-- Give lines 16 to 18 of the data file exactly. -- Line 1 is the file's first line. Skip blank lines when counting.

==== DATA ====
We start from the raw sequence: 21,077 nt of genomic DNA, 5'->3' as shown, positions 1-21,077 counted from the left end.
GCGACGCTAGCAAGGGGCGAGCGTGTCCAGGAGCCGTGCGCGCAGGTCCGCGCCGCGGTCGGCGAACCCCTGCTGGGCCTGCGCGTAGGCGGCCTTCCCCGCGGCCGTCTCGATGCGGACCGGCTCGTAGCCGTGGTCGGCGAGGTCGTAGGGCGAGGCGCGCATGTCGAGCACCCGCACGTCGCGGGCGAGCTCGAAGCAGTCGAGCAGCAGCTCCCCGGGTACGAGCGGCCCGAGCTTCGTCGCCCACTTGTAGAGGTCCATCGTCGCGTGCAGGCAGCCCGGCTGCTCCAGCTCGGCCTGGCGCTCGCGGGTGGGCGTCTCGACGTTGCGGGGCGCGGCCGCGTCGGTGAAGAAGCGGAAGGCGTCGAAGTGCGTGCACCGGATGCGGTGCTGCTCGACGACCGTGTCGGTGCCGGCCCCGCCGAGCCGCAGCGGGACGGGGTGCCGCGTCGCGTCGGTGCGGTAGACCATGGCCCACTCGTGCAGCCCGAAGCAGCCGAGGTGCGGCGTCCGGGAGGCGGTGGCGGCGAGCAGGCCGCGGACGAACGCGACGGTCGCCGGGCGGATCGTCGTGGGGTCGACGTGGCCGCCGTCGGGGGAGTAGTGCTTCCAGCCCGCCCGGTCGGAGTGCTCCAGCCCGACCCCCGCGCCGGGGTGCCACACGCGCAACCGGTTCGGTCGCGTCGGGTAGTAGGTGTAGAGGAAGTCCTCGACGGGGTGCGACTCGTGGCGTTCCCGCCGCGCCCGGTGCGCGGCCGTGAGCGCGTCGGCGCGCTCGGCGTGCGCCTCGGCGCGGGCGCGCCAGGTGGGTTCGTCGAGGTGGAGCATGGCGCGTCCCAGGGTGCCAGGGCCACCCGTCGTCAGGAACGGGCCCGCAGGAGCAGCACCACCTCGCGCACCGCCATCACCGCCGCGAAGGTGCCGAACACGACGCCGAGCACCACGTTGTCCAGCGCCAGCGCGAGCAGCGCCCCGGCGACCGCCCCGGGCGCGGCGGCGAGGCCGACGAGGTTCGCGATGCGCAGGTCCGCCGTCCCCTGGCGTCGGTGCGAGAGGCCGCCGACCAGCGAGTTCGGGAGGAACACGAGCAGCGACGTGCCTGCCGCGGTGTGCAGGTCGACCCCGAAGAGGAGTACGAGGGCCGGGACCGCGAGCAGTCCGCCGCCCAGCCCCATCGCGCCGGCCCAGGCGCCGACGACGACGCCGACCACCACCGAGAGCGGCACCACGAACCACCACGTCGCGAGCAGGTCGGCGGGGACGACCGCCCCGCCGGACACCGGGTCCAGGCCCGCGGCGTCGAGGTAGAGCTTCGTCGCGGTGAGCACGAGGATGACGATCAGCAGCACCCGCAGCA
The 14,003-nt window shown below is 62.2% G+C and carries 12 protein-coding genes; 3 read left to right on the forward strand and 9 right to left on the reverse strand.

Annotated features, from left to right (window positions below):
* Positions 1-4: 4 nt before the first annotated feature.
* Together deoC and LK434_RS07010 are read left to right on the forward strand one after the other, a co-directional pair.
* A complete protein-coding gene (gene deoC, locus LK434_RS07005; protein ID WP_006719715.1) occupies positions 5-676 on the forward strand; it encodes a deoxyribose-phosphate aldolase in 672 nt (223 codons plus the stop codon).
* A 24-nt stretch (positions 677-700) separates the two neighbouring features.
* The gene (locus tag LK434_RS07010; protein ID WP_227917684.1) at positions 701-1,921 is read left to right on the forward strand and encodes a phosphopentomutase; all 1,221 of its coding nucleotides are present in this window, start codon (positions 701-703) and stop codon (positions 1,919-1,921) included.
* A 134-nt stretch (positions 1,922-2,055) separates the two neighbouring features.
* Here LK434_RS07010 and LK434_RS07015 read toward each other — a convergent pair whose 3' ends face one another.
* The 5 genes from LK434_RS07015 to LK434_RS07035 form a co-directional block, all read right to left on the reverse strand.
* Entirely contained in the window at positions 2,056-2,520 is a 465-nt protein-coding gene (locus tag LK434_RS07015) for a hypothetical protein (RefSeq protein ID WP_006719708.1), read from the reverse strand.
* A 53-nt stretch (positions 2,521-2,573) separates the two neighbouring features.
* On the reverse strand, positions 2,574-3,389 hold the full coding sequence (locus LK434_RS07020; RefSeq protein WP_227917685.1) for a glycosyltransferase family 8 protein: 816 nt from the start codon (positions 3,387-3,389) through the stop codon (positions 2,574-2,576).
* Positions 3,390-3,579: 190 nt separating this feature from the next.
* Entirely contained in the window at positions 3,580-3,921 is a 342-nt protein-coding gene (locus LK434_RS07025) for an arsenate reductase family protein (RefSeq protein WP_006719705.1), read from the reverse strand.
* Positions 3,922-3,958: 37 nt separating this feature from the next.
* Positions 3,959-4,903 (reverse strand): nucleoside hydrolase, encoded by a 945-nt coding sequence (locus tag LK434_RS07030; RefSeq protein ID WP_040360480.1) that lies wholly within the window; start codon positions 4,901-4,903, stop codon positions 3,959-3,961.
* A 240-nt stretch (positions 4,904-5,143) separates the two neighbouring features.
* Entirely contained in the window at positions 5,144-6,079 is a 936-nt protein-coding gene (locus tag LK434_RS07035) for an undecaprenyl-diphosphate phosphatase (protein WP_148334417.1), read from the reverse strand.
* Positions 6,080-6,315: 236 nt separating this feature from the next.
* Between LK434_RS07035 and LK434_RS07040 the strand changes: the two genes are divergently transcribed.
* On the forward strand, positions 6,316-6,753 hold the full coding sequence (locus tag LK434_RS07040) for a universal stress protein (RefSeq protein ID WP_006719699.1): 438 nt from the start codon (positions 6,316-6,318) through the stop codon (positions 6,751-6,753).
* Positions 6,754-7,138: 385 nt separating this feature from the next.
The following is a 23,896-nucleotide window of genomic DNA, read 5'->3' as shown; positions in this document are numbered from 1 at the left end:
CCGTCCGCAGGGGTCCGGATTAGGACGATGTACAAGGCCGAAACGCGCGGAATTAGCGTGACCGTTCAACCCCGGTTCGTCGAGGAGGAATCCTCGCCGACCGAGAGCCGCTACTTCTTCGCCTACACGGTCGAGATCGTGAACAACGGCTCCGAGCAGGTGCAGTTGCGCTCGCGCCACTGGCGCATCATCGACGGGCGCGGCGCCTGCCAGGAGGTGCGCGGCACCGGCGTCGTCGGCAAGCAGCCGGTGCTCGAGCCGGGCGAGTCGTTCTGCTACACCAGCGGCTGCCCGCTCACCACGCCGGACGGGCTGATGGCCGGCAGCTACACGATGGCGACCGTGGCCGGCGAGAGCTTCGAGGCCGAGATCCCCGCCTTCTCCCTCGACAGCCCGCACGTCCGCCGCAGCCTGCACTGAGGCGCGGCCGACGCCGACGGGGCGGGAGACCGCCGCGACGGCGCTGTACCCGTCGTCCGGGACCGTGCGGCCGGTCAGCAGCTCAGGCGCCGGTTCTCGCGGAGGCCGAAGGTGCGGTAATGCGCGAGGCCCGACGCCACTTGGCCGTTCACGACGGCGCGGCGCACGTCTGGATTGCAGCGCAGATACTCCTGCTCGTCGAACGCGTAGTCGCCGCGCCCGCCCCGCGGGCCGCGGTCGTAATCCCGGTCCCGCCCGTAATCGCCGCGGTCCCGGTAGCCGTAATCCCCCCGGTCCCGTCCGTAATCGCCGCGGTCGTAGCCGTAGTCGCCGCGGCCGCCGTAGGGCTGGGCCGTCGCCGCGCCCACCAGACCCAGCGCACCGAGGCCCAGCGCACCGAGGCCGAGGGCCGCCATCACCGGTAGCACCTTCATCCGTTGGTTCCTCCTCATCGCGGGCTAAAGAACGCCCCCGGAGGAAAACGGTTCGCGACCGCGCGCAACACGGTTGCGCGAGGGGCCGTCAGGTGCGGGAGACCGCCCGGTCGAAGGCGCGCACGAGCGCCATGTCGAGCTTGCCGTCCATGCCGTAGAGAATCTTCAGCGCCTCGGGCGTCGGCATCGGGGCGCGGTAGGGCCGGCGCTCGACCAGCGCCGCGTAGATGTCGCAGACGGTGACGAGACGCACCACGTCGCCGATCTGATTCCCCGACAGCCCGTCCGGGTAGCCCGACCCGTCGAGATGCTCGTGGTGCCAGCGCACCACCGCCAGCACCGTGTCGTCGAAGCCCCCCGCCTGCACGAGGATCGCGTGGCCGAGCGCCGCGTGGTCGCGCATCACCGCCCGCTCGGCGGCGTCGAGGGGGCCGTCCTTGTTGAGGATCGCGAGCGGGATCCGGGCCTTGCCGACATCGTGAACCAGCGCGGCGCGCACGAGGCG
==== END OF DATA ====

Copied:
* Positions 3,390-3,579: 190 nt separating this feature from the next.
* Entirely contained in the window at positions 3,580-3,921 is a 342-nt protein-coding gene (locus LK434_RS07025) for an arsenate reductase family protein (RefSeq protein WP_006719705.1), read from the reverse strand.
* Positions 3,922-3,958: 37 nt separating this feature from the next.